A Pedestal Crater in the Northern Mid-Latitudes
A Pedestal Crater in the Northern Mid-Latitudes
ESP_028598_2230  Science Theme: Impact Processes
This image is of a pedestal crater at 43 degrees north. The lobate pattern around the circular crater is where the crater ejecta landed. This area is now raised above the level of the surrounding plains, forming a mesa, or plateau, with the crater at the center.

This suggests that at one time the surface of the whole region was at this level. The ejecta from the crater covered the area near the crater and protected it, while the surrounding region was eroded away, leaving the crater high standing. This material may have been removed because it was loose and/or cemented with ice.

Pedestal craters are particularly interesting because some ice may still be present in the mesa, protected by the ejecta surface.

Written by: Patrick Russell (narration: Tre Gibbs)  (26 September 2012)

This is a stereo pair with ESP_035771_2230.
Acquisition date
01 September 2012

Local Mars time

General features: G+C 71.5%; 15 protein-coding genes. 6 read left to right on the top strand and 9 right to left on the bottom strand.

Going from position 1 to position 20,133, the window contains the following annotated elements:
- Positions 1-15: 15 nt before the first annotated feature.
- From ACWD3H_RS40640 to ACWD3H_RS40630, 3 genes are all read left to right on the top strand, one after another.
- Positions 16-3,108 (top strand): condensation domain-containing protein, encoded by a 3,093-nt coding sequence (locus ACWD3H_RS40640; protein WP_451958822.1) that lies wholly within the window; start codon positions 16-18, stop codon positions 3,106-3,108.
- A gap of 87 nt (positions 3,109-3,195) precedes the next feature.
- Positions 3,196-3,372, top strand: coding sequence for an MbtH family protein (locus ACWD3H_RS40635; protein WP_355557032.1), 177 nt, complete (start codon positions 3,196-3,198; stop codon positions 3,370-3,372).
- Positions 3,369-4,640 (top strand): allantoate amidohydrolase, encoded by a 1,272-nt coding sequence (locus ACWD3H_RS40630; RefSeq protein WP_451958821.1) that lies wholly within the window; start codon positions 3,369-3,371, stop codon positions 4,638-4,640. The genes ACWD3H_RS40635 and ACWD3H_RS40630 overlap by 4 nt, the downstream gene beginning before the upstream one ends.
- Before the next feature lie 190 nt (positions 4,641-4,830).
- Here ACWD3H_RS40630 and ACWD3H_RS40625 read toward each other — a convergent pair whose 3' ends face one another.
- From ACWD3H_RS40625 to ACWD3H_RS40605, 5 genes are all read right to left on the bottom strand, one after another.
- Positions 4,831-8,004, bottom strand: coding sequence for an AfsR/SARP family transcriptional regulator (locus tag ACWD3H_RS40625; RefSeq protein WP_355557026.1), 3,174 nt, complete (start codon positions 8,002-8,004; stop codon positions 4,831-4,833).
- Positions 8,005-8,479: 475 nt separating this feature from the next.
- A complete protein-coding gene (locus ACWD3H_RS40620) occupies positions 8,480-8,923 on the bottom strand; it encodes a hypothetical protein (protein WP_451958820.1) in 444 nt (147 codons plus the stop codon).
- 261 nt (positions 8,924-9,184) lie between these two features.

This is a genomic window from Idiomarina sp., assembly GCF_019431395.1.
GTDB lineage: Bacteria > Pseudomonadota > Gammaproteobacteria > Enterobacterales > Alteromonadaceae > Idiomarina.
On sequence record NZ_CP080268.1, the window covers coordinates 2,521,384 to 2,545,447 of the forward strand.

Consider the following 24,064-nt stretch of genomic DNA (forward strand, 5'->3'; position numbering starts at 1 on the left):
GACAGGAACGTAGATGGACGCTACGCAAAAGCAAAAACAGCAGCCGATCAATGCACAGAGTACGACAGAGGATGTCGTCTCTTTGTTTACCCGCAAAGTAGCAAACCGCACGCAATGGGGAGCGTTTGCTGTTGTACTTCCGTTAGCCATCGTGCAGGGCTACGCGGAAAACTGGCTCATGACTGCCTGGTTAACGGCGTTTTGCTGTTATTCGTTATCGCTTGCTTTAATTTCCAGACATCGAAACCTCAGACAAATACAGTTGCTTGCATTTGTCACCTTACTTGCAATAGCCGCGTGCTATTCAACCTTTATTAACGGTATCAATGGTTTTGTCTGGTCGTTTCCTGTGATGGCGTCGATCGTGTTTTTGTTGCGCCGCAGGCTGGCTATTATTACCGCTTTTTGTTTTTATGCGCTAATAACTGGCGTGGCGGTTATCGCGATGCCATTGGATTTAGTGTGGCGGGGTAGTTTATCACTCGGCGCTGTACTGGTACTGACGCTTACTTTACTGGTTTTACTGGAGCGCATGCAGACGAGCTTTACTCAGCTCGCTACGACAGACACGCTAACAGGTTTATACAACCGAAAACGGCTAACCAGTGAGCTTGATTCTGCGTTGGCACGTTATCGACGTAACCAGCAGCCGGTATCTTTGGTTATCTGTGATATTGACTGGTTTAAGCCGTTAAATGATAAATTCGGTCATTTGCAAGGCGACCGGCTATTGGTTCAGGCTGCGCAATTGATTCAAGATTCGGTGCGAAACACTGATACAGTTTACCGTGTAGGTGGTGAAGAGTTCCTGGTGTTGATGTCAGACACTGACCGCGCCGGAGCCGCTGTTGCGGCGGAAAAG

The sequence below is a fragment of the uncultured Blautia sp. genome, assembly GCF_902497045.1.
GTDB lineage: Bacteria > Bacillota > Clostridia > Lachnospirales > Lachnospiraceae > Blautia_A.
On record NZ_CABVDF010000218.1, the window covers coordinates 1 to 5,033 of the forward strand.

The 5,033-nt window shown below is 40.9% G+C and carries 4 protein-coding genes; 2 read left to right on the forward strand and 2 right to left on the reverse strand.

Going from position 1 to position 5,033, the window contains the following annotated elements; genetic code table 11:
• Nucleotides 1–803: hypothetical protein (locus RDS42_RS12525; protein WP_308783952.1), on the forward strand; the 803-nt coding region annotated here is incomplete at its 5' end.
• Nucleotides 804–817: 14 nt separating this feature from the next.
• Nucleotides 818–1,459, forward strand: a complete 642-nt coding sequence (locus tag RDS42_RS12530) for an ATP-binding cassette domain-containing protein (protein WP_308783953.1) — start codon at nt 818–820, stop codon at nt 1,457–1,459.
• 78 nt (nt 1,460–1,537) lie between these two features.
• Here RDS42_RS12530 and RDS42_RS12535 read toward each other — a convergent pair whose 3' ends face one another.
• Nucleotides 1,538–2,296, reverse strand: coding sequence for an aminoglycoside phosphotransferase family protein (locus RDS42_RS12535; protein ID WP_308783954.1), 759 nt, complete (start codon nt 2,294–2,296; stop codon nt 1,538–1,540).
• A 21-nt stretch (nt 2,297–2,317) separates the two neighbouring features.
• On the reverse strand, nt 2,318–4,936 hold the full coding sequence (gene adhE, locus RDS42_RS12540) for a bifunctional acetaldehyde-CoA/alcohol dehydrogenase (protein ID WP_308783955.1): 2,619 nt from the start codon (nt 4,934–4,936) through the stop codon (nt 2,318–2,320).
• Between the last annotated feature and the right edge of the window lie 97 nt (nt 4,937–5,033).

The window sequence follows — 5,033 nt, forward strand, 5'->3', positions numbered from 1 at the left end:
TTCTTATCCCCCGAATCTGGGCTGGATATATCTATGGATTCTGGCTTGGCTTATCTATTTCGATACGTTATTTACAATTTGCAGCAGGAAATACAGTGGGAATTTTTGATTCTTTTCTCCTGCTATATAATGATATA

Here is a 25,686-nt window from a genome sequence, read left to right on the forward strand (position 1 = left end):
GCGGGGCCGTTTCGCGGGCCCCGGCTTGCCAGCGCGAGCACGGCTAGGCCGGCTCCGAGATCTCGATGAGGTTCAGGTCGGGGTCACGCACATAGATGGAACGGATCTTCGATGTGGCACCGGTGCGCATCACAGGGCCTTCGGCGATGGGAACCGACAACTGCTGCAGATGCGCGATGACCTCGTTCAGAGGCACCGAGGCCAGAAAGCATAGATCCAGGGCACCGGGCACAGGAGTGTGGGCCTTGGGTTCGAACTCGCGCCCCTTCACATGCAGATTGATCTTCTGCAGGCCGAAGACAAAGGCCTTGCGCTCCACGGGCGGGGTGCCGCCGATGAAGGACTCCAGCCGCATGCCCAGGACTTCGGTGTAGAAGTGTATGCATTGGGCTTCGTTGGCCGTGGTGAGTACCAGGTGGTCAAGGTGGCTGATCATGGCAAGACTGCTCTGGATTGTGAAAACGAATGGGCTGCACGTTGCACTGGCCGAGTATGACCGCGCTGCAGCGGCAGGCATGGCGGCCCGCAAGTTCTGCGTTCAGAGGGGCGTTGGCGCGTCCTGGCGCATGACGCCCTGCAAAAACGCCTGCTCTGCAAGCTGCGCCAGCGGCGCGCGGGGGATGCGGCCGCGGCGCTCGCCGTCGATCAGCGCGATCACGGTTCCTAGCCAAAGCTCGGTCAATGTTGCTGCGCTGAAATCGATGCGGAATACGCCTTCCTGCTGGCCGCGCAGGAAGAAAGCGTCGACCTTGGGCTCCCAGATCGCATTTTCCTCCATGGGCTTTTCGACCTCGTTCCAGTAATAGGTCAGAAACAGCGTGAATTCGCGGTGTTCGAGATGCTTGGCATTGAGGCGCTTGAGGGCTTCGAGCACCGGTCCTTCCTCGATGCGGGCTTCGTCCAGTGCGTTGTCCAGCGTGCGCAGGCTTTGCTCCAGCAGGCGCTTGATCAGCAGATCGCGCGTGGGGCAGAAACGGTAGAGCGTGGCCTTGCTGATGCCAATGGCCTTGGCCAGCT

Latitude (centered)

Longitude (East)

Spacecraft altitude
302.0 km (187.7 miles)

Original image scale range
60.5 cm/pixel (with 2 x 2 binning) so objects ~181 cm across are resolved

Map projected scale
50 cm/pixel and North is up

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Emission angle

Phase angle

Solar incidence angle
58°, with the Sun about 32° above the horizon

Solar longitude
164.7°, Northern Summer

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North azimuth:  97°
Sub-solar azimuth:  342.3°
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NASA’s Jet Propulsion Laboratory, a division of the California Institute of Technology in Pasadena, Calif., manages the Mars Reconnaissance Orbiter for NASA’s Science Mission Directorate, Washington. The HiRISE camera was built by Ball Aerospace and Technology Corporation and is operated by the University of Arizona.